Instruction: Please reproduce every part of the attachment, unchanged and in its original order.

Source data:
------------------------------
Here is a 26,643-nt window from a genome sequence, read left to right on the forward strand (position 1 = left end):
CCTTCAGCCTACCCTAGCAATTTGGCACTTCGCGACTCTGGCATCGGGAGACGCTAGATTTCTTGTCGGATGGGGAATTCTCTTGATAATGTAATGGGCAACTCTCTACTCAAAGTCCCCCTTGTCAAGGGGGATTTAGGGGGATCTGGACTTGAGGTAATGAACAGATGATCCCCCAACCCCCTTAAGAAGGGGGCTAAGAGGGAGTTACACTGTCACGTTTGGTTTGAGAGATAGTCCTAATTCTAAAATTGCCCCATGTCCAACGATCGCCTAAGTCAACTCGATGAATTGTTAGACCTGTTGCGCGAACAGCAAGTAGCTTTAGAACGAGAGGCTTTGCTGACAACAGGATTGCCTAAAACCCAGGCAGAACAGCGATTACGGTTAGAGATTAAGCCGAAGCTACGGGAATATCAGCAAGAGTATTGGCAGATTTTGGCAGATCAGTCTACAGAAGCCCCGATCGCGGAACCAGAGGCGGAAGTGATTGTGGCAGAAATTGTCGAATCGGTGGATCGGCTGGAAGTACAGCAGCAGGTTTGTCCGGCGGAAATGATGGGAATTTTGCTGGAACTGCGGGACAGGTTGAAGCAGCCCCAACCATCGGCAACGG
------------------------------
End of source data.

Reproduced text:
Here is a 26,643-nt window from a genome sequence, read left to right on the forward strand (position 1 = left end):
CCTTCAGCCTACCCTAGCAATTTGGCACTTCGCGACTCTGGCATCGGGAGACGCTAGATTTCTTGTCGGATGGGGAATTCTCTTGATAATGTAATGGGCAACTCTCTACTCAAAGTCCCCCTTGTCAAGGGGGATTTAGGGGGATCTGGACTTGAGGTAATGAACAGATGATCCCCCAACCCCCTTAAGAAGGGGGCTAAGAGGGAGTTACACTGTCACGTTTGGTTTGAGAGATAGTCCTAATTCTAAAATTGCCCCATGTCCAACGATCGCCTAAGTCAACTCGATGAATTGTTAGACCTGTTGCGCGAACAGCAAGTAGCTTTAGAACGAGAGGCTTTGCTGACAACAGGATTGCCTAAAACCCAGGCAGAACAGCGATTACGGTTAGAGATTAAGCCGAAGCTACGGGAATATCAGCAAGAGTATTGGCAGATTTTGGCAGATCAGTCTACAGAAGCCCCGATCGCGGAACCAGAGGCGGAAGTGATTGTGGCAGAAATTGTCGAATCGGTGGATCGGCTGGAAGTACAGCAGCAGGTTTGTCCGGCGGAAATGATGGGAATTTTGCTGGAACTGCGGGACAGGTTGAAGCAGCCCCAACCATCGGCAACGG